Semi Knocked Down

What is SKD ?

SKD is the acronym for Semi Knocked Down. It is an export strategy very commonly used by vehicle manufacturers. The procedure is also currently used by manufacturers for the production of home appliances, and in telephony.

As its name indicates, SKD consists of exporting partially assembled products abroad. The final assembly of the products is carried out in the importing country where the sale will take place. Kits sent abroad may then be added to by components produced locally to achieve stronger integration.

Manufacturers have two interests in SKD:

  • it allows them to benefit from lower customs fees than would be applied to finished products ;
  • incomplete products and spare parts are shipped to a trading partner or to a subsidiary to be assembled, usually using cheaper local labour.

This industrial practice is usually encouraged by preferential agreements from developing countries looking to develop a particular industry. This was the case with Algeria and the automotive sector.

The characteristics of SKD

SKD is a variant of CKD (Complete Knock Down). In this other industrial strategy, it is all the parts required to assemble the product that are shipped to be assembled in the country of marketing. Therefore, the integration of parts is weaker in SKD than in CKD, with a smaller number of parts to be assembled.

As with CKD, companies using SKD benefit from a preferential fiscal and/or customs regime.

However, to take advantage of this, manufacturers must meet several conditions:

  • meet a minimum rate of integration of the products in the recipient country ;
  • make investments and create jobs in the country concerned.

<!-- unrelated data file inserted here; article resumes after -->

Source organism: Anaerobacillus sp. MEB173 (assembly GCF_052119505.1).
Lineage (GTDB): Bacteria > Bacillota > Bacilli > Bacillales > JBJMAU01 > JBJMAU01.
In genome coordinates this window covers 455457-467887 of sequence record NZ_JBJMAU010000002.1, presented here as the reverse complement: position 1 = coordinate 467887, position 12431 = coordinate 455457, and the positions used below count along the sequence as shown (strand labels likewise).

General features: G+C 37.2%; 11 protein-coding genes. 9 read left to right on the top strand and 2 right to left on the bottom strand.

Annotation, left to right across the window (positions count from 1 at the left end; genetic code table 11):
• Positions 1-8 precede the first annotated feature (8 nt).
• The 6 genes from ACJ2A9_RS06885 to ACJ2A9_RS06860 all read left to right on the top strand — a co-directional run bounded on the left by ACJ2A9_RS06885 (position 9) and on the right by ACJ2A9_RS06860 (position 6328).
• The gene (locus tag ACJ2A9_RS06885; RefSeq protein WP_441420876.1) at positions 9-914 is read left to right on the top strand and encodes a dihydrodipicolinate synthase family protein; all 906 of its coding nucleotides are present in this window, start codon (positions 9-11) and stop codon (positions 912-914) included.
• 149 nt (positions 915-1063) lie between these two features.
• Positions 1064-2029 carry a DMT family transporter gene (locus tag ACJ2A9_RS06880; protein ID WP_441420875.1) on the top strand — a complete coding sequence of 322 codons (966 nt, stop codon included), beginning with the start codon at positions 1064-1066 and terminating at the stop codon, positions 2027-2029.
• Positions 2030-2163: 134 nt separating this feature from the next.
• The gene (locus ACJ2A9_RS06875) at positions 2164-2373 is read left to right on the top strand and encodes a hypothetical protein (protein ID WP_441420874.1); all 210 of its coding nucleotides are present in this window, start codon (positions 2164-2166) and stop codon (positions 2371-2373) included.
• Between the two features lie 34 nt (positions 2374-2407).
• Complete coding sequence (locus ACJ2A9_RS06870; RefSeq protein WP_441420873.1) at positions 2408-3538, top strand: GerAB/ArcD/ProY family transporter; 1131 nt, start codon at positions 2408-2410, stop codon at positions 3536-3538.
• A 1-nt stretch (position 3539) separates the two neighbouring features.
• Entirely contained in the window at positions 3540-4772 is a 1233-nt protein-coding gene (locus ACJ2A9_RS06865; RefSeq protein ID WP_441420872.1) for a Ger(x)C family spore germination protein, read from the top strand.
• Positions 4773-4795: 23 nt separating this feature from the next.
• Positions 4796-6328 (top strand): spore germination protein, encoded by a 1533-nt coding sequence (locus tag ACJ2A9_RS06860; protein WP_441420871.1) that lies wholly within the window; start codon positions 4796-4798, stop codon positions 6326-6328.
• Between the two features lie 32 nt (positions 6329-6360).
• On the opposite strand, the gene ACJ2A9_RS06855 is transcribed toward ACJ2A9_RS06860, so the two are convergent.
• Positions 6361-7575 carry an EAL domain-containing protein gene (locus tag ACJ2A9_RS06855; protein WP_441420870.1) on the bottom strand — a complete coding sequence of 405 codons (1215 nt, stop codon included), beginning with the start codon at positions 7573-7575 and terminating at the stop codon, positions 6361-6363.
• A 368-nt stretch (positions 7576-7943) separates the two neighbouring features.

Import/export quotas for SKD and CKD kits are often applied in this respect.

Examples and application

In practice, the SKD (the same applies to CKD) export strategy requires good management of inbound logistics and transport operations:

  • collection of components from suppliers, even disassembling (partially or completely) products before shipment ;
  • optimal stock management to ensure the good preparation of shipments ;
  • optimal design, supply and management of packaging for transporting parts and components ;
  • groupage and massification of flows for transporting products abroad, etc.

In the transport of semi-assembled parts, the role of logisticians and carriers is essential to massify flows of goods to third countries. The challenge is to obtain the best filling rates for containers by constantly innovating to achieve the shortest possible packaging and loading times.

Packaging management is a strategic part of SKD export. This concerns guaranteeing the protection of parts during transport while limiting the weight and space of wood, cardboard, foam, plastic, etc. When SKD is a recurring practice relating to large volumes, there is also the question of packaging waste. This problem can be overcome by using reusable packaging to reduce the carbon footprint of operations.

The end-to-end traceability of flows in the supply chain is also essential to avoid disruptions, and to guarantee the continuity of production to achieve a better customer experience. In this respect, the use of RFID chips is real asset for tracking packages.